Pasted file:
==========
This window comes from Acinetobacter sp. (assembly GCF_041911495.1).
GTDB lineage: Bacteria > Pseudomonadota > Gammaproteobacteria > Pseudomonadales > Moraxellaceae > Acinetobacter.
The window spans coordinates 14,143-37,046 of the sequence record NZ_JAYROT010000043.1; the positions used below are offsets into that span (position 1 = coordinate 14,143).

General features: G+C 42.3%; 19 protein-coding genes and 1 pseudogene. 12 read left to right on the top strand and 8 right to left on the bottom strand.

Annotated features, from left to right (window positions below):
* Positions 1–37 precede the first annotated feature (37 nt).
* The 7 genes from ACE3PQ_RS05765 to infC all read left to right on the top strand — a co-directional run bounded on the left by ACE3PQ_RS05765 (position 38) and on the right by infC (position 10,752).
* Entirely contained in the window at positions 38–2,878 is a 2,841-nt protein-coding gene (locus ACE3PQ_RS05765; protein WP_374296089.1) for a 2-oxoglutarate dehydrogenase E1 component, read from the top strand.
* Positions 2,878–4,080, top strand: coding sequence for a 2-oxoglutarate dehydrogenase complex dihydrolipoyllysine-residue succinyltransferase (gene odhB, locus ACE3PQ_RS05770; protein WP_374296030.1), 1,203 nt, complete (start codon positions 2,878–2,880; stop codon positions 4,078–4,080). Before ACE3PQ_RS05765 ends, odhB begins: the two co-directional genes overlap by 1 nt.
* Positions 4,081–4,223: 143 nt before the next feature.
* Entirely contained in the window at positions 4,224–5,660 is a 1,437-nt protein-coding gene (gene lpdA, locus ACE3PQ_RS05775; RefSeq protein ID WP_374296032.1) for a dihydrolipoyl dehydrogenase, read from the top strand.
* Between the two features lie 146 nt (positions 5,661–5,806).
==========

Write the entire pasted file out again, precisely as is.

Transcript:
This window comes from Acinetobacter sp. (assembly GCF_041911495.1).
GTDB lineage: Bacteria > Pseudomonadota > Gammaproteobacteria > Pseudomonadales > Moraxellaceae > Acinetobacter.
The window spans coordinates 14,143-37,046 of the sequence record NZ_JAYROT010000043.1; the positions used below are offsets into that span (position 1 = coordinate 14,143).

General features: G+C 42.3%; 19 protein-coding genes and 1 pseudogene. 12 read left to right on the top strand and 8 right to left on the bottom strand.

Annotated features, from left to right (window positions below):
* Positions 1–37 precede the first annotated feature (37 nt).
* The 7 genes from ACE3PQ_RS05765 to infC all read left to right on the top strand — a co-directional run bounded on the left by ACE3PQ_RS05765 (position 38) and on the right by infC (position 10,752).
* Entirely contained in the window at positions 38–2,878 is a 2,841-nt protein-coding gene (locus ACE3PQ_RS05765; protein WP_374296089.1) for a 2-oxoglutarate dehydrogenase E1 component, read from the top strand.
* Positions 2,878–4,080, top strand: coding sequence for a 2-oxoglutarate dehydrogenase complex dihydrolipoyllysine-residue succinyltransferase (gene odhB, locus ACE3PQ_RS05770; protein WP_374296030.1), 1,203 nt, complete (start codon positions 2,878–2,880; stop codon positions 4,078–4,080). Before ACE3PQ_RS05765 ends, odhB begins: the two co-directional genes overlap by 1 nt.
* Positions 4,081–4,223: 143 nt before the next feature.
* Entirely contained in the window at positions 4,224–5,660 is a 1,437-nt protein-coding gene (gene lpdA, locus ACE3PQ_RS05775; RefSeq protein ID WP_374296032.1) for a dihydrolipoyl dehydrogenase, read from the top strand.
* Between the two features lie 146 nt (positions 5,661–5,806).